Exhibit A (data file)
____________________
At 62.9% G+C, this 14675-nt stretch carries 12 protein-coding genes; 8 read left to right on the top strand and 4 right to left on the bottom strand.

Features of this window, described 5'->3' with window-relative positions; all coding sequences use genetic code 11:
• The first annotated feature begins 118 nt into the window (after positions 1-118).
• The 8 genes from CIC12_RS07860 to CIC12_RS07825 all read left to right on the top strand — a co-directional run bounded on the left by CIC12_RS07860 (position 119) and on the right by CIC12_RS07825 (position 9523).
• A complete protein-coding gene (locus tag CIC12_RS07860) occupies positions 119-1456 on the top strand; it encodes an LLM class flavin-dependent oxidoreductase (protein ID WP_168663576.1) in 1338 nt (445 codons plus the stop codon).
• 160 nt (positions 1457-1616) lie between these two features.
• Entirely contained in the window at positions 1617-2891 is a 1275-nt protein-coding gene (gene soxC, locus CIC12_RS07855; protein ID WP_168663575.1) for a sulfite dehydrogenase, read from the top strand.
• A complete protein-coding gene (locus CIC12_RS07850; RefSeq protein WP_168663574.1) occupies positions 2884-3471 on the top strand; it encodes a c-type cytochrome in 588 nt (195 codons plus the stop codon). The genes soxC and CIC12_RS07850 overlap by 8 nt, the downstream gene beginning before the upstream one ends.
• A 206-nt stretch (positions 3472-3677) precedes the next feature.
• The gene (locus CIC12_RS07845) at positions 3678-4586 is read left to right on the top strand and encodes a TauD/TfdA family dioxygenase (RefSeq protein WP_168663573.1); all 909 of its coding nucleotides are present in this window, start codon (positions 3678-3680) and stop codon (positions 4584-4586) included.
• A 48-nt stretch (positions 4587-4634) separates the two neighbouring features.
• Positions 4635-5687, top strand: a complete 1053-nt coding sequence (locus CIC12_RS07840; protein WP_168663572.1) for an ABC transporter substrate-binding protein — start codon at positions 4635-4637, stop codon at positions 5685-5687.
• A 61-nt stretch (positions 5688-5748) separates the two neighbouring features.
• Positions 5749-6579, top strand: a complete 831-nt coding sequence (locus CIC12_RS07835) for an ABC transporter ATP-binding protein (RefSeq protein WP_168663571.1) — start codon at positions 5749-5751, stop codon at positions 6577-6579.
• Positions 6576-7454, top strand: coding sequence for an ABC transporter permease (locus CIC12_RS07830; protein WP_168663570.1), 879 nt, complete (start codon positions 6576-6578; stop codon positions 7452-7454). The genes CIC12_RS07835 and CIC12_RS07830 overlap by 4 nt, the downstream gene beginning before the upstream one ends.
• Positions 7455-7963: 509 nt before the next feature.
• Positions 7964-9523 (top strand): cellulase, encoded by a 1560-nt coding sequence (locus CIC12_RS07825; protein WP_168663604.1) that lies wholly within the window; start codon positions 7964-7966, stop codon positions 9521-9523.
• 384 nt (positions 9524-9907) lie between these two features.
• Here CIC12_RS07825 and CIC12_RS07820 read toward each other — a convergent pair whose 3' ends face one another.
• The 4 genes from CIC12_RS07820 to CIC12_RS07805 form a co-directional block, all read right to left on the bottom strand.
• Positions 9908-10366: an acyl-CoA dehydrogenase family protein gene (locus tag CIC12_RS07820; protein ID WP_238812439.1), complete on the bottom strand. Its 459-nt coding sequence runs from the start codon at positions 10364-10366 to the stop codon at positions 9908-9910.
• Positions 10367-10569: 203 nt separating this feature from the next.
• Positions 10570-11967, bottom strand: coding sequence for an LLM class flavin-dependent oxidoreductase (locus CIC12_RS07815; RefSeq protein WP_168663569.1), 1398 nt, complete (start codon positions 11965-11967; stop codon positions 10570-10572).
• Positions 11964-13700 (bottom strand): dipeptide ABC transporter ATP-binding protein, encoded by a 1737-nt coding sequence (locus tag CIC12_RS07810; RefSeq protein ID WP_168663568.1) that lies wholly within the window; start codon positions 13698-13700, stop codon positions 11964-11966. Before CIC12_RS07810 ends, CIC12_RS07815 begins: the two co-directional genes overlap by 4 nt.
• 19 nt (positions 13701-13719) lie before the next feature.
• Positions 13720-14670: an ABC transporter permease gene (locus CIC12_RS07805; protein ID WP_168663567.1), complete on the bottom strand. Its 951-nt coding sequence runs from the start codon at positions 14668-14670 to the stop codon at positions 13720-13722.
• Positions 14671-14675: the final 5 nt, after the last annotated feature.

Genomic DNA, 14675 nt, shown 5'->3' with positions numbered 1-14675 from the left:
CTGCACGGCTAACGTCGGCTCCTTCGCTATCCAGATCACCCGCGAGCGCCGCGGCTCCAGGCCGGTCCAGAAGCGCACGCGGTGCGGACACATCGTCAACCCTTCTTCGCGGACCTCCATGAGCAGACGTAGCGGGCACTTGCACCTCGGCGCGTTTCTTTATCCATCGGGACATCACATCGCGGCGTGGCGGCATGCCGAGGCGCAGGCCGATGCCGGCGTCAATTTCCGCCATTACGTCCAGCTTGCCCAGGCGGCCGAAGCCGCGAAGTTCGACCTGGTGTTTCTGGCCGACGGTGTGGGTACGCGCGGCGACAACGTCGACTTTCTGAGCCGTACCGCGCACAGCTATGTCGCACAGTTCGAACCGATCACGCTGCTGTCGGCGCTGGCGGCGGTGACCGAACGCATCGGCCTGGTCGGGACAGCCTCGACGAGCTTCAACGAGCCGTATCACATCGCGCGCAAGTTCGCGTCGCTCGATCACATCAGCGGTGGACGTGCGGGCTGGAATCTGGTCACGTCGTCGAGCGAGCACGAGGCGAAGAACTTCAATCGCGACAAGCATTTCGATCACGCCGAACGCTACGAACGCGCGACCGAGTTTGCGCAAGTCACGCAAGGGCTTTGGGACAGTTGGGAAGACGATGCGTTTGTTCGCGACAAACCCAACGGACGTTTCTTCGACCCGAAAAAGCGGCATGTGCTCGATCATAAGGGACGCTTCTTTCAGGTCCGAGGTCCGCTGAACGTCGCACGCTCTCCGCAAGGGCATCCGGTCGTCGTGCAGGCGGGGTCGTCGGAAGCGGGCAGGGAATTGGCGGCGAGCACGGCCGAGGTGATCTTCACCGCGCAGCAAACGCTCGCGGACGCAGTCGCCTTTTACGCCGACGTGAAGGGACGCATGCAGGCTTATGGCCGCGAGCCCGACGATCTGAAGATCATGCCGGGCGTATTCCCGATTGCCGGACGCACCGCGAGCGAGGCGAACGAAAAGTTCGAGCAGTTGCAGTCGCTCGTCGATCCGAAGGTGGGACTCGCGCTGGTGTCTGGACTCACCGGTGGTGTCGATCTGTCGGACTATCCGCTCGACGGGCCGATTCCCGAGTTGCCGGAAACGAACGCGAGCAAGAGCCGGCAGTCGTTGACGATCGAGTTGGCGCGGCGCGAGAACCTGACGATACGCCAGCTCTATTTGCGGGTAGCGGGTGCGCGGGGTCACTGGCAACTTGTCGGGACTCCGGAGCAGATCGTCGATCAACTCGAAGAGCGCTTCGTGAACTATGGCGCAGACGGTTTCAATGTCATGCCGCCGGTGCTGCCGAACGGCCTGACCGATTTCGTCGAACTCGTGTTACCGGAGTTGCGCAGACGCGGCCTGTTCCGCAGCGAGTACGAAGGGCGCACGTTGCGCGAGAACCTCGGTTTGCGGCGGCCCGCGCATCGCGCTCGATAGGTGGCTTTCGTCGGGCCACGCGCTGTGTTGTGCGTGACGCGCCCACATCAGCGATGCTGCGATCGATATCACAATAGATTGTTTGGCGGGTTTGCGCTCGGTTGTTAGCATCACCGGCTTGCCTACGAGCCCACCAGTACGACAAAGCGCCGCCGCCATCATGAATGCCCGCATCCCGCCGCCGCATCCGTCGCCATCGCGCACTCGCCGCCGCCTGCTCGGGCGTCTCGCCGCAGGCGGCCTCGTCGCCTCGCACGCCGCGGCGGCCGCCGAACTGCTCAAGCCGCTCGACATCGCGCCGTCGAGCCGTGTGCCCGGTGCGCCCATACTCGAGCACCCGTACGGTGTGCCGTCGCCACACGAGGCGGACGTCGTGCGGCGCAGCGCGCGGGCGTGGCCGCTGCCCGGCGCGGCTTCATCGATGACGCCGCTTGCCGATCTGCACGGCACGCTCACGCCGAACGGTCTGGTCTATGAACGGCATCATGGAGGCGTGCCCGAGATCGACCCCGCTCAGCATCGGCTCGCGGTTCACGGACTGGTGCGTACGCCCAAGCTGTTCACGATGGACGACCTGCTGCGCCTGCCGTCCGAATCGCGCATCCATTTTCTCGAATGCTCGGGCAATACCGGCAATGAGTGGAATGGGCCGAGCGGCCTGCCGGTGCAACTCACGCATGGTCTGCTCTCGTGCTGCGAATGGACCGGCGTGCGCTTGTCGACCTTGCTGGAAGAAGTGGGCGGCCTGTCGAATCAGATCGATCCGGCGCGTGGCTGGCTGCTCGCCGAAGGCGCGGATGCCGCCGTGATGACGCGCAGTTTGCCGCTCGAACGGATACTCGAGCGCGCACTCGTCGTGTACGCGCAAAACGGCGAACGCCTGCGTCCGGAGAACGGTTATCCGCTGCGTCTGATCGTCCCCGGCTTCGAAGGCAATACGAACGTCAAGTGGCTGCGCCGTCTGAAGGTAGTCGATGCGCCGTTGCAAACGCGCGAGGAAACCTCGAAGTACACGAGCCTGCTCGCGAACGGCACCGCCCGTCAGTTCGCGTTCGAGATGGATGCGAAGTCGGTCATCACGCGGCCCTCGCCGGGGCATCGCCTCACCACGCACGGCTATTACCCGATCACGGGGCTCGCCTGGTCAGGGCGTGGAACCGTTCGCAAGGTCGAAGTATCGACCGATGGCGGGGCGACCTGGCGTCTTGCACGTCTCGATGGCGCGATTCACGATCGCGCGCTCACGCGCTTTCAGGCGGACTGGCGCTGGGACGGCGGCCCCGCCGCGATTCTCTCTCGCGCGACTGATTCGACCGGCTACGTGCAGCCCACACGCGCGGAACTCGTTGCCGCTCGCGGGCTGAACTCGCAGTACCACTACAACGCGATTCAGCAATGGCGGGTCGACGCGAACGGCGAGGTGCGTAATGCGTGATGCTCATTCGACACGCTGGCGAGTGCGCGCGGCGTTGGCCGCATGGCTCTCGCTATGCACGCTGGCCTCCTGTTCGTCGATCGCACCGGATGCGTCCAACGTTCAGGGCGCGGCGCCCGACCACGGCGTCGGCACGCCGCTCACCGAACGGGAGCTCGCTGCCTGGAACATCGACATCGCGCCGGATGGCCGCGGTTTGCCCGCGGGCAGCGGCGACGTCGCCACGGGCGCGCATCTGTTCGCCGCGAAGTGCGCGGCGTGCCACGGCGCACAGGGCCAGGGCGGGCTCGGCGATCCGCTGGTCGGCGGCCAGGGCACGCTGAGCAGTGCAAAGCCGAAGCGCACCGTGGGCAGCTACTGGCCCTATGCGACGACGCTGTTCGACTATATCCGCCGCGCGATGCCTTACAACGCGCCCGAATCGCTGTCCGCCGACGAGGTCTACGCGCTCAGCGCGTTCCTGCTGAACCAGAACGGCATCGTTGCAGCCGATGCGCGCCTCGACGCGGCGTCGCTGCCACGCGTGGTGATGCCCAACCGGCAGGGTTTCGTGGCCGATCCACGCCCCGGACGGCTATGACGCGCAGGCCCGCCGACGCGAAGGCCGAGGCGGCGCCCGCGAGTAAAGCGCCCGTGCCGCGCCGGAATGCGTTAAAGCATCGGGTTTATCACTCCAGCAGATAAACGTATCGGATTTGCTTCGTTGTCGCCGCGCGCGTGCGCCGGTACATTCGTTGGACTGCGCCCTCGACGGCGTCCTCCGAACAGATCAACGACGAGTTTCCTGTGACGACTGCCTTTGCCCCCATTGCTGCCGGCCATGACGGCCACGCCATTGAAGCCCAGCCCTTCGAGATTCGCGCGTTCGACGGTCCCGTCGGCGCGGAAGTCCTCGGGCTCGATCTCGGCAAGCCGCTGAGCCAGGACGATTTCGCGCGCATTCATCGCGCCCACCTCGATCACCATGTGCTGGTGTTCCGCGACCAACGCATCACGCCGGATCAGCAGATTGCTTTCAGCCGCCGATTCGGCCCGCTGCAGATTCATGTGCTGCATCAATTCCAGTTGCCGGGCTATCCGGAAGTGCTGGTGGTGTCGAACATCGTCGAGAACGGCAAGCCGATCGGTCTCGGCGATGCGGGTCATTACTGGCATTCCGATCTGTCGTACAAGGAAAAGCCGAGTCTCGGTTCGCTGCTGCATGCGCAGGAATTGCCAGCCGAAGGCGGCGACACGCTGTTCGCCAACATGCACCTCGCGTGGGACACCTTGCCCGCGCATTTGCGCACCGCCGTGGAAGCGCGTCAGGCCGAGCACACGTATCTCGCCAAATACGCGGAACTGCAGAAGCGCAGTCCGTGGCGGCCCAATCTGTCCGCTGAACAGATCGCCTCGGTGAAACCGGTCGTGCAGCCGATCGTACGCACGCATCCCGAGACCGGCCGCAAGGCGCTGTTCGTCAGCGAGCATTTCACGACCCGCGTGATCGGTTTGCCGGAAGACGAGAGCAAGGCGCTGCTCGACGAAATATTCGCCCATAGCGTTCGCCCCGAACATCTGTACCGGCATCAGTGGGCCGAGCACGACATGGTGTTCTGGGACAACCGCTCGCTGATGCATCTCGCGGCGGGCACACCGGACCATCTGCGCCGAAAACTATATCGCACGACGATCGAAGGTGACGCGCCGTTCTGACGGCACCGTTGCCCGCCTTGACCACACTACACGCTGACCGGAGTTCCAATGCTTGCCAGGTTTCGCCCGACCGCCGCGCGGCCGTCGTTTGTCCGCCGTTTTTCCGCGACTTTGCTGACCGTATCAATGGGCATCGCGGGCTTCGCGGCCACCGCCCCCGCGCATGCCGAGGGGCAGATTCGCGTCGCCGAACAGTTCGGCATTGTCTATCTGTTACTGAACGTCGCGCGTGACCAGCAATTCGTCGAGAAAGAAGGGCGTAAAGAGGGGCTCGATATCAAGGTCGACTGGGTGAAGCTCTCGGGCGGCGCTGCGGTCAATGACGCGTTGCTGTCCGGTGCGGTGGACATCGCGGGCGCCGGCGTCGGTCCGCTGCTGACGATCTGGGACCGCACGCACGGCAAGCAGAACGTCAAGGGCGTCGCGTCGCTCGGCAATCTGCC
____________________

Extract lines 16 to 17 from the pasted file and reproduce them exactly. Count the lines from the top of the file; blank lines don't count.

• Positions 7455-7963: 509 nt before the next feature.
• Positions 7964-9523 (top strand): cellulase, encoded by a 1560-nt coding sequence (locus CIC12_RS07825; protein WP_168663604.1) that lies wholly within the window; start codon positions 7964-7966, stop codon positions 9521-9523.